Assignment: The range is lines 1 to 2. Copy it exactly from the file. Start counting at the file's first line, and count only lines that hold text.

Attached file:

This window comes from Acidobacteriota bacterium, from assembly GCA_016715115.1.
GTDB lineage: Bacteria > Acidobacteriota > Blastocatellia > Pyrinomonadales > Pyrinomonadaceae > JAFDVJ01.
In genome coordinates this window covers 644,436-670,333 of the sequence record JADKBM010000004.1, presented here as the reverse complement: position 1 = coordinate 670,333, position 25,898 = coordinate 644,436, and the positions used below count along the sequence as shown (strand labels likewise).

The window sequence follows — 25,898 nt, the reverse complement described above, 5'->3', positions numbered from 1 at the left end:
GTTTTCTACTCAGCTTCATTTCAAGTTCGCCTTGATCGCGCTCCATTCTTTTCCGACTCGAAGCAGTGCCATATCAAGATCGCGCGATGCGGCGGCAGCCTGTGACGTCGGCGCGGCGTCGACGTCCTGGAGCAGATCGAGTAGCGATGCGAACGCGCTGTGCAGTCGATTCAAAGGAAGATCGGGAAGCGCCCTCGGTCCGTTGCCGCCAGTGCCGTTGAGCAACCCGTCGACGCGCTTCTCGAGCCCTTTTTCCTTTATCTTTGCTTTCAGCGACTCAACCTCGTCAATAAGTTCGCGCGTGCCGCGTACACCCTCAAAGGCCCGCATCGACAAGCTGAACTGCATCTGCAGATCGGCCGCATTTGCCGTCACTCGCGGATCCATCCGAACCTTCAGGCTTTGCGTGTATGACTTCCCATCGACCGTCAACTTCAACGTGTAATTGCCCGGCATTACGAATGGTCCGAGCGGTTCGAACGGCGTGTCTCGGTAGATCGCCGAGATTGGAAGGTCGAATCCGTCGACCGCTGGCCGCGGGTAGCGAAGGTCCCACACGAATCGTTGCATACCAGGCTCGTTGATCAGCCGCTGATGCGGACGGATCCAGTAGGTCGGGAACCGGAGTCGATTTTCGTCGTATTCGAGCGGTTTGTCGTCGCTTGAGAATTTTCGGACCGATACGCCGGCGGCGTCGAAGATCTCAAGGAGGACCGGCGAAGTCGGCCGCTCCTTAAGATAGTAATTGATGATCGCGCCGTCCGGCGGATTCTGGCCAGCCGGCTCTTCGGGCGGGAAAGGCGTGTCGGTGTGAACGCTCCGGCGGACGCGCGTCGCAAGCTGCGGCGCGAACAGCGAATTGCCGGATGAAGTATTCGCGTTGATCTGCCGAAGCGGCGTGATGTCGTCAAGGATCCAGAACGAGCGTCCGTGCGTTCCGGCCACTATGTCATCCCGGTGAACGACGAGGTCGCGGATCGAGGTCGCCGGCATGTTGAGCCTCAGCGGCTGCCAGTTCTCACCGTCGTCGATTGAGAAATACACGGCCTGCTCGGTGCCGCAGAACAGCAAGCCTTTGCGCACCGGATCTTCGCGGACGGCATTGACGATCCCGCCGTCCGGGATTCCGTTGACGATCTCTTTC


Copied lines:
This window comes from Acidobacteriota bacterium, from assembly GCA_016715115.1.
GTDB lineage: Bacteria > Acidobacteriota > Blastocatellia > Pyrinomonadales > Pyrinomonadaceae > JAFDVJ01.